People from Kirkcaldy and neighbouring towns turned out to pay their respects in the annual Remembrance Day ceremonies on Sunday.
Communities from Kirkcaldy, Burntisland, Kinghorn, Aberdour and Cardenden honoured those who bravely gave their lives for their country in services made more poignant as this year marked the centenary of the outbeak of World War One.
Record numbers of local people of all ages joined the parades to pay respect to those from the armed forces past and present.
Around 1000 people marched to the War Memorial in Kirkcaldy, where representatives from Fife Police, Fife Council, local politicians , ex-servicemen’s organisations and local Brownies, Guides, Scouts and Cub units paid their respects.
The parade then headed to the Adam Smith Theatre where the ceremony continued with readings by pupils from the town’s four secondary schools, as well as songs and music from the era.
Councillor Neil Crooks, chairman of the Kirkcaldy area committee, which organised the ceremony together with the British Legion Scotland, said: “The feedback from those who attended at the theatre was very positive – we had to set out more tables to accomodate the crowd.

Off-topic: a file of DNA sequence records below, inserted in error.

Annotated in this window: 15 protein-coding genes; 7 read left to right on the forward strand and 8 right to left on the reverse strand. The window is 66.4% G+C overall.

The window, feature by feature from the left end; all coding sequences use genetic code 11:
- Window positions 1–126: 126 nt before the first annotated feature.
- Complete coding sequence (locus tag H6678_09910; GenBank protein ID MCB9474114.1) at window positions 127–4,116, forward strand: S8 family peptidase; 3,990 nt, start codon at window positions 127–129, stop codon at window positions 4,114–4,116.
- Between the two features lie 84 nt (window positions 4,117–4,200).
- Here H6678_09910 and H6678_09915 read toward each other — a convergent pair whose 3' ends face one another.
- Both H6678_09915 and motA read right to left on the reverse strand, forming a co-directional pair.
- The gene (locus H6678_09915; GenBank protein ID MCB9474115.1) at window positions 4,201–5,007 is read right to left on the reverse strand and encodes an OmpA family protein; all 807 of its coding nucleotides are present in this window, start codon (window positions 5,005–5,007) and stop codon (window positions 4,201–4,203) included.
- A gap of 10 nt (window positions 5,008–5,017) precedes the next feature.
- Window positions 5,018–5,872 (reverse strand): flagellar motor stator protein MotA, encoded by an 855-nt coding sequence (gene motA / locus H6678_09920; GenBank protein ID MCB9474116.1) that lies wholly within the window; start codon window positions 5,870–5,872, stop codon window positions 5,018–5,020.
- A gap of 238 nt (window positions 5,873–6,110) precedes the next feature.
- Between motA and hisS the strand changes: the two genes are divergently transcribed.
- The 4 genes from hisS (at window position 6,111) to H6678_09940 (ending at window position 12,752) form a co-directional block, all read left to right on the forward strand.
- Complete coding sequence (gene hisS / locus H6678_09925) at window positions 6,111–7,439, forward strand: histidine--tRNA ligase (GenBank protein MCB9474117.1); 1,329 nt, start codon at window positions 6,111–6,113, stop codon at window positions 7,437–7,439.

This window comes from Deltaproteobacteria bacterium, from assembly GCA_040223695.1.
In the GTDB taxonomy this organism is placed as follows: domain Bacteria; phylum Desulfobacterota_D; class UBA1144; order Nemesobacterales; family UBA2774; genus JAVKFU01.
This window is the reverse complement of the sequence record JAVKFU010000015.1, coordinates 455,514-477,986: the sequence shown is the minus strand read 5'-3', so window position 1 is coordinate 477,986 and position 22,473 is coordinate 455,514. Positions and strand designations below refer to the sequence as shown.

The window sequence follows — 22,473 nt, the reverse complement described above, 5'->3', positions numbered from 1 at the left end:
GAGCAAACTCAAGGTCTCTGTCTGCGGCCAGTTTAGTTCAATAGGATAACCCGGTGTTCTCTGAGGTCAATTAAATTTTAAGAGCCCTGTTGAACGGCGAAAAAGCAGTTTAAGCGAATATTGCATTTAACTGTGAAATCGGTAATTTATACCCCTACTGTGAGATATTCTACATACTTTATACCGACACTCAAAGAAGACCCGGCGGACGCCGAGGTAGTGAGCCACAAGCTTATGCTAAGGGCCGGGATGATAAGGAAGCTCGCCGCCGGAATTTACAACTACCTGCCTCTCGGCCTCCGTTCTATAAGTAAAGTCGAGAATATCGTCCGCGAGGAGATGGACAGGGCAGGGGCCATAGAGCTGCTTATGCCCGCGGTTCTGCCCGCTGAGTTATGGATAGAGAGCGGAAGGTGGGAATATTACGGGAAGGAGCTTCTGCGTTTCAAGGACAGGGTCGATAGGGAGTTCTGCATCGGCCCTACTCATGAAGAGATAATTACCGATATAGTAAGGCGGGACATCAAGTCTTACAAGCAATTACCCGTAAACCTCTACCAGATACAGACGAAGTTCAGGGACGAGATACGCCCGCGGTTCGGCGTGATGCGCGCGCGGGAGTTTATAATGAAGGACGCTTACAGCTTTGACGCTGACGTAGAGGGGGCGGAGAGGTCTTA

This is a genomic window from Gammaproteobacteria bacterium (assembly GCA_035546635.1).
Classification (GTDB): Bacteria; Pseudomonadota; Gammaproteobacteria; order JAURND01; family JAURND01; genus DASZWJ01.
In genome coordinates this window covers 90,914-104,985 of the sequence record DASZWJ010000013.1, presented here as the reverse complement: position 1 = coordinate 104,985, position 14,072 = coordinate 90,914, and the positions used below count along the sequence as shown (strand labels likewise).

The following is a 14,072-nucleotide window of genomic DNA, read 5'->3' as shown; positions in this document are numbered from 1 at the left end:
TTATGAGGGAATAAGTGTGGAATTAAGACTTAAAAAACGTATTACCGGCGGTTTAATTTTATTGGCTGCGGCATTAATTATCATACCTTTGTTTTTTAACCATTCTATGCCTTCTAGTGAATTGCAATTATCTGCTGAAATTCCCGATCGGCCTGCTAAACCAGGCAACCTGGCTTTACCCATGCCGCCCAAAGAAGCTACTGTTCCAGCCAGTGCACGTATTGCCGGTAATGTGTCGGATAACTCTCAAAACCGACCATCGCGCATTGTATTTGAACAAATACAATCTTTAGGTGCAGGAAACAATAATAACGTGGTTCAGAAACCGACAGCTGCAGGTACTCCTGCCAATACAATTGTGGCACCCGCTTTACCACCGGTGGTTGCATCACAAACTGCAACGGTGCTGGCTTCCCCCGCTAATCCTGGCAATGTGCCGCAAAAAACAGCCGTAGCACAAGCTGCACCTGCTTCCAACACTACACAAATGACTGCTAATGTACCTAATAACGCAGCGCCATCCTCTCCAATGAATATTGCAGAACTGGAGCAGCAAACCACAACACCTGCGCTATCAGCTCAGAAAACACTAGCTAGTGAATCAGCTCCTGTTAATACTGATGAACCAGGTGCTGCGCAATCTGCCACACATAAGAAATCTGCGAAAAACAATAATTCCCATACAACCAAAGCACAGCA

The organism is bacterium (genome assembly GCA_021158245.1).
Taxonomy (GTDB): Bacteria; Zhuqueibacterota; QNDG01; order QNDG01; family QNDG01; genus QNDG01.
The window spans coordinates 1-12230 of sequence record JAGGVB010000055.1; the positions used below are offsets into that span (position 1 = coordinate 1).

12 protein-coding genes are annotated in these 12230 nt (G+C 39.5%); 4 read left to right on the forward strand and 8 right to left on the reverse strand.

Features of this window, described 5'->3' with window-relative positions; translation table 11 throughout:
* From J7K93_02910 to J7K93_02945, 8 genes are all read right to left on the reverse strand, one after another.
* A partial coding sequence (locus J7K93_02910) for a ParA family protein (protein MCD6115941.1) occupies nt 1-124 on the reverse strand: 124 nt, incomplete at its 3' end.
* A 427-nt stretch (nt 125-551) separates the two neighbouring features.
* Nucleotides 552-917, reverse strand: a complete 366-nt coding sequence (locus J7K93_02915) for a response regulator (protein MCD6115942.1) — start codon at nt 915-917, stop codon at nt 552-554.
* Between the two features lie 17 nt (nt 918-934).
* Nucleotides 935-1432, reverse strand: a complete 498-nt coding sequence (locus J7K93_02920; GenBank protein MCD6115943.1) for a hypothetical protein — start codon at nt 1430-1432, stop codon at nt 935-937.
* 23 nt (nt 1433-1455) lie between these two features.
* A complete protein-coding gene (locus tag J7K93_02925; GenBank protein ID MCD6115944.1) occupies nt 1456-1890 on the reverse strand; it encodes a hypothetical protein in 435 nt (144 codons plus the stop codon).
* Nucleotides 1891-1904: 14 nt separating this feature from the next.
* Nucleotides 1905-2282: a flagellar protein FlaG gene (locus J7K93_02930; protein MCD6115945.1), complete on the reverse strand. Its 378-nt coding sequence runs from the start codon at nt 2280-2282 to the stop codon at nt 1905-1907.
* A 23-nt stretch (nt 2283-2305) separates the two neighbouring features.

“The choir from the four secondary schools led by Balwearie rector James More was excellent.
‘‘The tributes to the fallen KHS students and staff were immaculately delivered and the utter silence in the hall showed the impact and respect of the audience.”
Kirkcaldy man Lawrence remembers
A former soldier from Kirkcaldy attended the remembrance service at the Cenotaph in London on Sunday.
Lawrence McLaren was born in the Lang Toun in 1933.
The eldest of five children, he lived in the town until he joined the Black Watch in 1950 and was posted to Korea and Kenya.
When in Korea, he took part in the Battle of the Hook as a signalman. He left the Black Watch in 1955 and continued to visit an ever-growing family back in Kirkcaldy over the years, from his new home of Canterbury.